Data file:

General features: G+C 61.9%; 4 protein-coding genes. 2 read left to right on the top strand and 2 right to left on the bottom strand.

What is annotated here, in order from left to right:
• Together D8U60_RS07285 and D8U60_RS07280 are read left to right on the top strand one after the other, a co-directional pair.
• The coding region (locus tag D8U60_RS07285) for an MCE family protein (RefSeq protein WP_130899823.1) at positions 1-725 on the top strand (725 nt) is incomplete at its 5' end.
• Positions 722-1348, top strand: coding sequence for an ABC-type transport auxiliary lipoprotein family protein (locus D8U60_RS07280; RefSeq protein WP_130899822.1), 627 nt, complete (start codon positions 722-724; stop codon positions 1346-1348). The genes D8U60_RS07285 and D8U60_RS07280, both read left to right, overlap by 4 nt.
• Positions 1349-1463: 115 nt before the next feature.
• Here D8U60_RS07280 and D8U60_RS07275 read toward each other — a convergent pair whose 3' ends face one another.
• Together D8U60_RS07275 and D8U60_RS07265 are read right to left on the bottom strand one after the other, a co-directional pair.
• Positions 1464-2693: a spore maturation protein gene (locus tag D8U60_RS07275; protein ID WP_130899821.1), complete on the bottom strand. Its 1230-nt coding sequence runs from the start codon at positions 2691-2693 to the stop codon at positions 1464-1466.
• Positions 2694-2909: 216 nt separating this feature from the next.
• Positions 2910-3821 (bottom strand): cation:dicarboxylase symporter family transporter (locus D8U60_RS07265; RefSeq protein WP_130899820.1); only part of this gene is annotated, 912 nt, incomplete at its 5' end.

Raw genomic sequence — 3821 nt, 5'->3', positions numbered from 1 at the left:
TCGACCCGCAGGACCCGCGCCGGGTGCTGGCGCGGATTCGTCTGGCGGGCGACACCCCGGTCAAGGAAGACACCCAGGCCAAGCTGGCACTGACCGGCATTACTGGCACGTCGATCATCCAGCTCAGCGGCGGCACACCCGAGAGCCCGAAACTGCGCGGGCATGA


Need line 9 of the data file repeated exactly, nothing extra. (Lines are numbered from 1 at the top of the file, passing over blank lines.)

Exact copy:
• Positions 1464-2693: a spore maturation protein gene (locus tag D8U60_RS07275; protein ID WP_130899821.1), complete on the bottom strand. Its 1230-nt coding sequence runs from the start codon at positions 2691-2693 to the stop codon at positions 1464-1466.